OLD LYME — The town will be ushering in Juneteenth with a mixture of jazz and poetry led by a well-known jazz quartet and four Connecticut poets who will be reading verses in commemoration of slaves who lived in Old Lyme.
The event is a partnership with the Old Lyme Witness Stones Project. The project is modeled after Berlin’s Stolpersteine, or “Stumbling Stones” — individual plaques that appear throughout the city to commemorate the victims of the Holocaust. In Old Lyme, the organization has installed 30 brass plaques in different areas of the town as a way of honoring the lives of the enslaved people who once lived in the town.
According to the organization, more than 200 slaves, both African American and indigenous, lived in Lyme between 1670 and 1820.
The four poets who will be reading at the celebration — Antoinette Brim-Bell, Marilyn Nelson, Kate Rushin and Rhonda Ward — each selected several of the enslaved persons recognized in the plaques and transformed the historical information that exists about their lives into a piece of poetry. To accompany the poems, the jazz bassist Nat Reeves will be playing a tribute to the enslaved persons who formerly lived in the town.
In an interview with Poetry Magazine in November 2021, the four poets explained that they met with Carolyn Wakeman, a former professor at the University of California, Berkeley, to discuss the histories of the people they would be evoking in their writing. Poet Kate Rushin told CT Examiner that being able to visit the homes where their subjects lived and their grave sites with Wakeman was important for her writing.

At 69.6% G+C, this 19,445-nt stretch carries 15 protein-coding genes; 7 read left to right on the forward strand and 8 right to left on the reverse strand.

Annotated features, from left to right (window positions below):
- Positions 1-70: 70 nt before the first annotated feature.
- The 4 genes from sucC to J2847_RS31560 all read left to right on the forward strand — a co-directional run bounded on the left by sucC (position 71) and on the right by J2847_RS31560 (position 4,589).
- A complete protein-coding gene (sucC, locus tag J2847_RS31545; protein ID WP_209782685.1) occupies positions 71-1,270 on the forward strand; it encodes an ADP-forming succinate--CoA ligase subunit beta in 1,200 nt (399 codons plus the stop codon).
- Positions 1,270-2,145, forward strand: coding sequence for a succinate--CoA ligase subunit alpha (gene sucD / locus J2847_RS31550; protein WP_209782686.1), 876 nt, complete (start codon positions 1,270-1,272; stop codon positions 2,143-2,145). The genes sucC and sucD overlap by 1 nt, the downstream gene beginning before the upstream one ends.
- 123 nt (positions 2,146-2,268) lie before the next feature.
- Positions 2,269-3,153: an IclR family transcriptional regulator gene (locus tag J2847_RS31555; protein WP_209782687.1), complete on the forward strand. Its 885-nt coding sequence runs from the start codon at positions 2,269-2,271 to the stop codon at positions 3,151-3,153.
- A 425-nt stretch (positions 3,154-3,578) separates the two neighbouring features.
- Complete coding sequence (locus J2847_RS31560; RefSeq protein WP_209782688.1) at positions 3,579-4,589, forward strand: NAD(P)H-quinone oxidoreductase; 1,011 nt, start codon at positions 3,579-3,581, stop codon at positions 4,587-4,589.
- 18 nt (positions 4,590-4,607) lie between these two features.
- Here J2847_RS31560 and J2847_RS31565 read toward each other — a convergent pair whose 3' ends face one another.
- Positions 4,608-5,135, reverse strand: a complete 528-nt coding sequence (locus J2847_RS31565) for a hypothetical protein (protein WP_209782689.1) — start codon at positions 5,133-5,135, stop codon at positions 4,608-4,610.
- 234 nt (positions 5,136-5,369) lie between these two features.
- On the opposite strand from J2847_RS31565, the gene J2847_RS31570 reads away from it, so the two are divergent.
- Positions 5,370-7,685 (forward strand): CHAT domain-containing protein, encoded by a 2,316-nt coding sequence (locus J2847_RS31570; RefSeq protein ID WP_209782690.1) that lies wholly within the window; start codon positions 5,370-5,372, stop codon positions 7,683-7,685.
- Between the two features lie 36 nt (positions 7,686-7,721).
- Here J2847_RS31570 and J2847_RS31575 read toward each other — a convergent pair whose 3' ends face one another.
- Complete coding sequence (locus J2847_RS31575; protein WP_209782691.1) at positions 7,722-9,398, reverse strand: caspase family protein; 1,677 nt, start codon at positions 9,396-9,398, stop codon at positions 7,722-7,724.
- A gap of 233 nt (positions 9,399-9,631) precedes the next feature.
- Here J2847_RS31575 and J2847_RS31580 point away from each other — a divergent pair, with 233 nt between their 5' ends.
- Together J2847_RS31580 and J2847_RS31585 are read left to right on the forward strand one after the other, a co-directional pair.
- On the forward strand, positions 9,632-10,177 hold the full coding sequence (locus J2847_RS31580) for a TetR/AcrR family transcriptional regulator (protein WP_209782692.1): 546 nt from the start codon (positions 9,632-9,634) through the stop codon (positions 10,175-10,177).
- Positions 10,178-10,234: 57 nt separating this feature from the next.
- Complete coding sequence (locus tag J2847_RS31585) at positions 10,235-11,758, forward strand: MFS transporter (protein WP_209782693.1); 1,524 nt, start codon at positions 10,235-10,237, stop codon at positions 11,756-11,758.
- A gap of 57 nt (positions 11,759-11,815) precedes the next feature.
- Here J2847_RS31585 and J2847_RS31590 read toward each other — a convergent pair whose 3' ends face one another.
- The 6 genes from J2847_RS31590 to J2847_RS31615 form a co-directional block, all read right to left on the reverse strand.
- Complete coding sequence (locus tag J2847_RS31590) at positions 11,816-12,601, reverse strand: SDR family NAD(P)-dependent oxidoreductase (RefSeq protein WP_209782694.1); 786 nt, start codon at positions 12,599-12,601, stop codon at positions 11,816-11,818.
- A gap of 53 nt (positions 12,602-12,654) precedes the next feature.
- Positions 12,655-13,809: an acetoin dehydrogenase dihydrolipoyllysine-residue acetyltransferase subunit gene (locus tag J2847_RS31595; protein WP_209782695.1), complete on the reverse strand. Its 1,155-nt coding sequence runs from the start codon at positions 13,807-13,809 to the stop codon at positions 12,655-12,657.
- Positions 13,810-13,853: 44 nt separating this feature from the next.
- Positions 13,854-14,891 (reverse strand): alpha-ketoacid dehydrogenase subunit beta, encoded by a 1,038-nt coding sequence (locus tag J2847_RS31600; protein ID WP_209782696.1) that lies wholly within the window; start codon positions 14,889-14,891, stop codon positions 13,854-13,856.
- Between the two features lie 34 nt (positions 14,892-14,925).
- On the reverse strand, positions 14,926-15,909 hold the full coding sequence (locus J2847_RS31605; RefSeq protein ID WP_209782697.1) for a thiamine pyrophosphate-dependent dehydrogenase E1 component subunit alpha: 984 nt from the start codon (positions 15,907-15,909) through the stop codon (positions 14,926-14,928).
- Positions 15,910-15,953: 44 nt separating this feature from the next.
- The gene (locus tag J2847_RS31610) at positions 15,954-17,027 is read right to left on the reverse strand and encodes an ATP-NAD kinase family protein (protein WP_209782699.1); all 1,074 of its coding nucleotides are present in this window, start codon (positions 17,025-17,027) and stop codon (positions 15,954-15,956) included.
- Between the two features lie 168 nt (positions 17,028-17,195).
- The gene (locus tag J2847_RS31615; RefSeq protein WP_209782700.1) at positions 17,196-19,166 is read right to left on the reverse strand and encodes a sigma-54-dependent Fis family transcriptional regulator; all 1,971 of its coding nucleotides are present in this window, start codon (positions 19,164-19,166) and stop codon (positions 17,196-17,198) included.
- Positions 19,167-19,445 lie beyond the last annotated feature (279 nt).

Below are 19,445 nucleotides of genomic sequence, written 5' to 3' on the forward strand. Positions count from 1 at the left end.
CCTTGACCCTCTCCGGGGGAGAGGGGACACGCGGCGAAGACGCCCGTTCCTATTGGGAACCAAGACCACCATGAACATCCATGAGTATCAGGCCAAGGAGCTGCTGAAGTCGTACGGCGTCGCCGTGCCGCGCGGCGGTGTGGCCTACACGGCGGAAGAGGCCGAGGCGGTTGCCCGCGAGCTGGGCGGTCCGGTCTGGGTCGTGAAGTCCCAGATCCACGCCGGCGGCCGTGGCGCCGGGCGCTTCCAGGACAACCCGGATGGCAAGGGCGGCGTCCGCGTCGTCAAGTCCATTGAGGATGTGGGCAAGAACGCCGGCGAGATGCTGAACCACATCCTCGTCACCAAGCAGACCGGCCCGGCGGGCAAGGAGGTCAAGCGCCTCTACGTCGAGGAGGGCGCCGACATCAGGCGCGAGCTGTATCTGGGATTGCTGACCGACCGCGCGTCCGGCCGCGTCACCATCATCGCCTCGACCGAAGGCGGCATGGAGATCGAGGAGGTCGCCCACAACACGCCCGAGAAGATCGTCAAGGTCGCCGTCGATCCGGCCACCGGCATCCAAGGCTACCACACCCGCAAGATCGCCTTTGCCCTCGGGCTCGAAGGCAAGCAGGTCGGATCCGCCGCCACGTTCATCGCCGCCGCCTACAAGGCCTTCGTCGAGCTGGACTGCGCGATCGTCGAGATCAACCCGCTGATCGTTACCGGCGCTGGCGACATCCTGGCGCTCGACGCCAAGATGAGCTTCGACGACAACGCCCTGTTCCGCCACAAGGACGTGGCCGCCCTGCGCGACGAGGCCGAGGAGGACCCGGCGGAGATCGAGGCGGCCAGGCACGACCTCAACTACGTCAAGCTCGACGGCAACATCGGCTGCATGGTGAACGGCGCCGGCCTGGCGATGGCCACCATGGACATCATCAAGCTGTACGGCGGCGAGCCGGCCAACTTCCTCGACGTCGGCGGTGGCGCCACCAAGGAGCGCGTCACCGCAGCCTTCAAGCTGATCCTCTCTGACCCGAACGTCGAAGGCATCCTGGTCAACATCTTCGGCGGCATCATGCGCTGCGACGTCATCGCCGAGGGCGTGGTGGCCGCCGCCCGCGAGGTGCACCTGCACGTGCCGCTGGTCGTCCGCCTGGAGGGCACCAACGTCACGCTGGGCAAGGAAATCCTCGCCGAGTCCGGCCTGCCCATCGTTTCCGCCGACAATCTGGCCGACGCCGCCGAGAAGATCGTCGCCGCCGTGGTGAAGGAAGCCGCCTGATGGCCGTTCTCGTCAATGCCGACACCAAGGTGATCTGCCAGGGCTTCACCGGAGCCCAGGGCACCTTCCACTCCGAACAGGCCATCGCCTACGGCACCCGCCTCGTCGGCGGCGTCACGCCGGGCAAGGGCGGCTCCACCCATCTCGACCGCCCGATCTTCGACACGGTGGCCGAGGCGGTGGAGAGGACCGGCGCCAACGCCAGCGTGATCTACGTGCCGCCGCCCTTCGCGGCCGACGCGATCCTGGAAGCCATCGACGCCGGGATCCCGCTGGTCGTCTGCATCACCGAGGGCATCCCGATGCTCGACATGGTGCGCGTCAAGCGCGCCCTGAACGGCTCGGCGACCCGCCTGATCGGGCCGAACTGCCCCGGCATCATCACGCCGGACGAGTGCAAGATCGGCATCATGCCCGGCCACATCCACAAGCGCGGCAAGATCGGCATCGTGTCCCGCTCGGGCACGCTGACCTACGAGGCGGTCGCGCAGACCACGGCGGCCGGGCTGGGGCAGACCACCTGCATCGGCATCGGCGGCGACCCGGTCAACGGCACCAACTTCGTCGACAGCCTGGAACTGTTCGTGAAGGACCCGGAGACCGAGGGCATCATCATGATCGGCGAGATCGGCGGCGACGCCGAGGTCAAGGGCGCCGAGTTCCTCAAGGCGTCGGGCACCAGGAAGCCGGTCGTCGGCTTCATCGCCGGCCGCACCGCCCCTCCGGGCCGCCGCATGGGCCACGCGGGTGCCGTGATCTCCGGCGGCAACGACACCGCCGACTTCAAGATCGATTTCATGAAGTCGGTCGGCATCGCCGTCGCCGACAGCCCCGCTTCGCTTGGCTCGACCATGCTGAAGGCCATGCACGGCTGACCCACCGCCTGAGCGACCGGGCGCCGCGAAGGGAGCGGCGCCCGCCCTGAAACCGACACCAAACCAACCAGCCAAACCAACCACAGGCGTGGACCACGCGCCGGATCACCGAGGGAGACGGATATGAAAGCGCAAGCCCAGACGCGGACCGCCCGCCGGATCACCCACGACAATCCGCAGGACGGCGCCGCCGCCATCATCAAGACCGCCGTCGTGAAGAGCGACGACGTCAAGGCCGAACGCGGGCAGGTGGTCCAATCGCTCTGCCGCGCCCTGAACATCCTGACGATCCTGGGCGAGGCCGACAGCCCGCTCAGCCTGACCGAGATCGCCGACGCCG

Rushin said that being part of the Witness Stones Project had special meaning for her. A native of Southern New Jersey, Rushin came from an African American community founded by people — including members of her own family — who escaped from slavery on the Eastern shores of Maryland.
Rushin and poet Antoinette Brim-Bell told CT Examiner that part of their goal was to be able to bring the historical figures to life.
“It’s very easy to see people of the past as one dimensional. And I think that our poems, our witness stones poems, remind us that they were actual people, with their personalities, with their triumphs, with their failures,” added Rushin.
Rushin said she evoked her characters by taking the limited knowledge she had of their lives and finding a connection with her own past. In her poem “Fishing For Shad,” she constructs the story of Jack Howard, a slave who was sold at the age of 14.
I don’t know where I belong
but I know I don’t belong here.
I don’t know much
but I know what is right.
I don’t have much
but I have myself.
I’m not a man yet
but I’m not a child.
I don’t want much
but I want more than this.
Rushin said that shad, a type of fish related to herring that is found in the Atlantic Ocean and on the East Coast, had a particular place in her own family history.
“My grandfather, hailing from people from the Eastern shore of Maryland, was a seafood person. And in our family, Easter dinners were, [for] a number of years, our aunt would always fix shad and shad roe.”
When doing research, Rushin said she discovered that the early European colonists disliked shad, and so they sent it to feed enslaved people in the West Indies. She also found from a trip to the Pequot Museum that shad played a part in Native American culture. She brought these elements together in her poem.
They hate this boney fish.
They think it stinks.
They salt it up in barrels,
ship it to the West Indies,
feed it to people
they brand slaves.
Brim-Bell talked about going beyond her subjects’ position as “slaves” and considering their personalites and complexities, and how they moved in the world.